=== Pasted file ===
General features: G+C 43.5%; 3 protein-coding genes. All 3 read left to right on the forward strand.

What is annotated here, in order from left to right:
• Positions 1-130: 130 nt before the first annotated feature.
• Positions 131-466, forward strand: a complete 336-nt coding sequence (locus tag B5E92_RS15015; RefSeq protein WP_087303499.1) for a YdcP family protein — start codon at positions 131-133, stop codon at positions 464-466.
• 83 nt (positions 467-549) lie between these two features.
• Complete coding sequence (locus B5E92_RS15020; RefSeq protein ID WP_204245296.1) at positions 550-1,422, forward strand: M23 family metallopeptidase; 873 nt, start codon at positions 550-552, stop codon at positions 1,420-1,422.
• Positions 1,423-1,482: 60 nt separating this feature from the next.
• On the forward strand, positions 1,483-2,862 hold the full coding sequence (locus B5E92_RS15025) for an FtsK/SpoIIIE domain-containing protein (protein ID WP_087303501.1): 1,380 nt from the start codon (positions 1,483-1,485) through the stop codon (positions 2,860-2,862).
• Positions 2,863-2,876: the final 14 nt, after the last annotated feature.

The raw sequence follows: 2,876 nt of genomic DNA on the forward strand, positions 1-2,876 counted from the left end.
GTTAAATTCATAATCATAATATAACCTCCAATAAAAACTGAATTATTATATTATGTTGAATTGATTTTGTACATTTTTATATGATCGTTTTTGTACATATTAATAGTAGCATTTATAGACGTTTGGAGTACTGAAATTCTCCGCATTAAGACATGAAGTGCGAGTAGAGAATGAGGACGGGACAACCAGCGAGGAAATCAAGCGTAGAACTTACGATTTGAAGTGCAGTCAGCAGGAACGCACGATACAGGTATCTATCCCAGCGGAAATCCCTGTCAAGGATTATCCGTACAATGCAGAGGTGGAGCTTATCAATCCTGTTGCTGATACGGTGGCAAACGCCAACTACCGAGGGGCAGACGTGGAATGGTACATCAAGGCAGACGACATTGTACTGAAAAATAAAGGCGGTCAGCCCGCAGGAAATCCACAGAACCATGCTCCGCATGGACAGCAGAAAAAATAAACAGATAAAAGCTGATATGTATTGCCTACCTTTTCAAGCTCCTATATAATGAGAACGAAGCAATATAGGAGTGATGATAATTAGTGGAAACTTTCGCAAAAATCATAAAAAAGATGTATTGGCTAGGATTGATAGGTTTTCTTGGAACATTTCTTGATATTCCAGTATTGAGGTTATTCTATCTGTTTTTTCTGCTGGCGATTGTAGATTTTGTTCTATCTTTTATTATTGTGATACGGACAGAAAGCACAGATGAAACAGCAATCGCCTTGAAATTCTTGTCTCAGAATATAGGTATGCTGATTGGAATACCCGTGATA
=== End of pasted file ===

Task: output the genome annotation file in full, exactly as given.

General features: G+C 43.5%; 3 protein-coding genes. All 3 read left to right on the forward strand.

What is annotated here, in order from left to right:
• Positions 1-130: 130 nt before the first annotated feature.
• Positions 131-466, forward strand: a complete 336-nt coding sequence (locus tag B5E92_RS15015; RefSeq protein WP_087303499.1) for a YdcP family protein — start codon at positions 131-133, stop codon at positions 464-466.
• 83 nt (positions 467-549) lie between these two features.
• Complete coding sequence (locus B5E92_RS15020; RefSeq protein ID WP_204245296.1) at positions 550-1,422, forward strand: M23 family metallopeptidase; 873 nt, start codon at positions 550-552, stop codon at positions 1,420-1,422.
• Positions 1,423-1,482: 60 nt separating this feature from the next.
• On the forward strand, positions 1,483-2,862 hold the full coding sequence (locus B5E92_RS15025) for an FtsK/SpoIIIE domain-containing protein (protein ID WP_087303501.1): 1,380 nt from the start codon (positions 1,483-1,485) through the stop codon (positions 2,860-2,862).
• Positions 2,863-2,876: the final 14 nt, after the last annotated feature.

The raw sequence follows: 2,876 nt of genomic DNA on the forward strand, positions 1-2,876 counted from the left end.
GTTAAATTCATAATCATAATATAACCTCCAATAAAAACTGAATTATTATATTATGTTGAATTGATTTTGTACATTTTTATATGATCGTTTTTGTACATATTAATAGTAGCATTTATAGACGTTTGGAGTACTGAAATTCTCCGCATTAAGACATGAAGTGCGAGTAGAGAATGAGGACGGGACAACCAGCGAGGAAATCAAGCGTAGAACTTACGATTTGAAGTGCAGTCAGCAGGAACGCACGATACAGGTATCTATCCCAGCGGAAATCCCTGTCAAGGATTATCCGTACAATGCAGAGGTGGAGCTTATCAATCCTGTTGCTGATACGGTGGCAAACGCCAACTACCGAGGGGCAGACGTGGAATGGTACATCAAGGCAGACGACATTGTACTGAAAAATAAAGGCGGTCAGCCCGCAGGAAATCCACAGAACCATGCTCCGCATGGACAGCAGAAAAAATAAACAGATAAAAGCTGATATGTATTGCCTACCTTTTCAAGCTCCTATATAATGAGAACGAAGCAATATAGGAGTGATGATAATTAGTGGAAACTTTCGCAAAAATCATAAAAAAGATGTATTGGCTAGGATTGATAGGTTTTCTTGGAACATTTCTTGATATTCCAGTATTGAGGTTATTCTATCTGTTTTTTCTGCTGGCGATTGTAGATTTTGTTCTATCTTTTATTATTGTGATACGGACAGAAAGCACAGATGAAACAGCAATCGCCTTGAAATTCTTGTCTCAGAATATAGGTATGCTGATTGGAATACCCGTGATA